Rising human-elephant conflicts in the Nilgiris claims another life


Tea estate worker’s death takes the toll this year to seven

A 55-year-old man became the seventh and latest victim of problematic human-elephant conflicts in the Nilgiris this year. A tea estate worker, he was killed when he ventured out of his home to go to a toilet nearby and crossed paths with a lone tusker.

Forest Department officials identified the deceased as V. Karuppiah, a resident of the settlements inside the Parry Agro plantations in Mango Range at Chermbadi in Pandalur.

Officials said Karuppiah failed to see the tusker that had strayed into the estate in search of food and water.

While this is the seventh death in an elephant attack this year in the Nilgiris, it is the fifth in the Gudalur forest division.

Last year, 14 persons died in animal attacks in the district, including ten in elephant attacks. Over a period of two years (2018 and 2019), five persons were killed in attacks by gaurs.

As is often the case, almost all recorded instances of humans being killed by elephants occurred near or inside tea and coffee estates, usually involving workers who were walking through the estates and surrounding forests after nightfall.

District Forest Officer, Gudalur Division, Sumesh Soman said the department continued to insist that estate workers should not get into the plantations after nightfall. “We plan to hold talks with the estates, to sensitise their workers on the need to carry torches, and to also insist that areas surrounding human settlements be illuminated better,” said Mr. Soman.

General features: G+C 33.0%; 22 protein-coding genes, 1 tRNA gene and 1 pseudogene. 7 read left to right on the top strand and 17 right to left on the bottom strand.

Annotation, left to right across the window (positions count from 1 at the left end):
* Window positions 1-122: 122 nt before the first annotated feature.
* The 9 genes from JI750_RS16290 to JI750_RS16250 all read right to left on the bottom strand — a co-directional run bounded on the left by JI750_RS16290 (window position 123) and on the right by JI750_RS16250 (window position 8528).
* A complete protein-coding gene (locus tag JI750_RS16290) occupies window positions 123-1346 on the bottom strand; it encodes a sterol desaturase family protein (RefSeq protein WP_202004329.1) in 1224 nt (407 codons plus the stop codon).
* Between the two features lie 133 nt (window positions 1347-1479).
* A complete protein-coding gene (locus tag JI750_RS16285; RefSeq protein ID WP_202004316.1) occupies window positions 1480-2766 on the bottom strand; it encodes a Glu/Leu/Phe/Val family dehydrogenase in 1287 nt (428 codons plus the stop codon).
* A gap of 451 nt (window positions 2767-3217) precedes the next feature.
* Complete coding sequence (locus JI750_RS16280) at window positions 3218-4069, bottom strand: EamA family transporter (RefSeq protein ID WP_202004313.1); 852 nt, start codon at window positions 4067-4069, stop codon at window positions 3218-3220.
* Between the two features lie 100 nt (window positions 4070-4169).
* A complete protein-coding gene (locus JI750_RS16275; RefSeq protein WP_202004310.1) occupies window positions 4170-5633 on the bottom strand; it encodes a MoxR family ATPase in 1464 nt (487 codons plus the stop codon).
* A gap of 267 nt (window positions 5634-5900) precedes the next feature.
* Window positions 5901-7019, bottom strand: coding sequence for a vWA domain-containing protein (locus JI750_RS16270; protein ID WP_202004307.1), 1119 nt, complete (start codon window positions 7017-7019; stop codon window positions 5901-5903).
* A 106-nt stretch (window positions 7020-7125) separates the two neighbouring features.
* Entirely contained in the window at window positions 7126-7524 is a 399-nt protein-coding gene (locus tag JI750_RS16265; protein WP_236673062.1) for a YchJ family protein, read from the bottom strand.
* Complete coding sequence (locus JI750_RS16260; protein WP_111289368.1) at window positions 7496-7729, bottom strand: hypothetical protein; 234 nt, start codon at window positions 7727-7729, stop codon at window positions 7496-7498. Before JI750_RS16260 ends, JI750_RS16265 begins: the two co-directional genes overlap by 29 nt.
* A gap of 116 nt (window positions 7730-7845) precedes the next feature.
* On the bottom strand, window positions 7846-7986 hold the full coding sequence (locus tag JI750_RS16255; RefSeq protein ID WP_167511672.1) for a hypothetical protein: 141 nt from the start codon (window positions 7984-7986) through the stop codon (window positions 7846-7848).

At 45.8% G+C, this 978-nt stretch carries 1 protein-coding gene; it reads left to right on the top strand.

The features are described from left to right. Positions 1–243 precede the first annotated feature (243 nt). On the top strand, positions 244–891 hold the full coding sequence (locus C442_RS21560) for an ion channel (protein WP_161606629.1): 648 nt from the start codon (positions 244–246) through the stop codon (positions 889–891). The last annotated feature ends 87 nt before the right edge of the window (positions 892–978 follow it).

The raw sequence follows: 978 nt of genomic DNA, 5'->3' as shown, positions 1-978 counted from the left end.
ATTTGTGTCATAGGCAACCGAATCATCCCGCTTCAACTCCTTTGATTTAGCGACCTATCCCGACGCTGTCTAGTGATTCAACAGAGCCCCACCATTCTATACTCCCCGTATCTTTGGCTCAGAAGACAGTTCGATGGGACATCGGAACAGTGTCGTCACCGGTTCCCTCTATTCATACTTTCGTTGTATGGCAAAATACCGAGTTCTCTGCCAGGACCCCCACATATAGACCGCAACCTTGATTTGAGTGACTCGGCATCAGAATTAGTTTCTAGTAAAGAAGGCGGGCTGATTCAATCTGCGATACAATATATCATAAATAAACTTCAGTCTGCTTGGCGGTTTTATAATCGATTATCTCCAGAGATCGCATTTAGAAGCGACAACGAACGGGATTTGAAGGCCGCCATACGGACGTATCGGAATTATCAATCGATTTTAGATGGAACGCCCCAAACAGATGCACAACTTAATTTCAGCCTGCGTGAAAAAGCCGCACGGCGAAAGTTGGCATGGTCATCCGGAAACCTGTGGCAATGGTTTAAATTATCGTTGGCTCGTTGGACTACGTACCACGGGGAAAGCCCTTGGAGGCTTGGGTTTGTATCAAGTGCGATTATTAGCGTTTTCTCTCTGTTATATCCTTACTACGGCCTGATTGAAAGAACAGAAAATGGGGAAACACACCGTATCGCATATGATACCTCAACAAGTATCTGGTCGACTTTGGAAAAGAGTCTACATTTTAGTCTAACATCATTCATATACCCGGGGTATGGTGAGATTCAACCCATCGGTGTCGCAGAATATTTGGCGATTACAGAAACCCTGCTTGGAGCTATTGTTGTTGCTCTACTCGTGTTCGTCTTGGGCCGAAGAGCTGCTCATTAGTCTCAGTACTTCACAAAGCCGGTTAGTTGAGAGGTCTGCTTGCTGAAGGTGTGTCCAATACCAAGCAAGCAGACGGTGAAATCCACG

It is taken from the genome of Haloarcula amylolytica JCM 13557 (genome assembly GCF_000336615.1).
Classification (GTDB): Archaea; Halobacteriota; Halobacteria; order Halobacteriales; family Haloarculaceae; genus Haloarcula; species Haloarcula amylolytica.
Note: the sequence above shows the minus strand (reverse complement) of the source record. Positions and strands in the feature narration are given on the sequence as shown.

Conservationists who spoke to The Hindu said that human-animal interactions were on the rise across the Nilgiris, as the increase in animal populations was not being matched by a corresponding increase in forest cover and resources available for wildlife. As a result, animals were almost being forced to venture into human settlements and new habitats to look for food and water, leading to more problematic interactions, said a Nilgiris-based conservationist.

N. Sadiq Ali, Founder of the Wildlife and Nature Conservation Trust (WNCT), said people of Gudalur and Pandalur regions should to be more careful while venturing into landscapes populated by elephants.

Increasing the forest cover by using the lands that were being handed over to the Forest Department reduce the conflict, as these newly-afforested areas could provide fodder and space for elephants and other herbivores.

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Printable version | Dec 7, 2019 4:20:48 AM |

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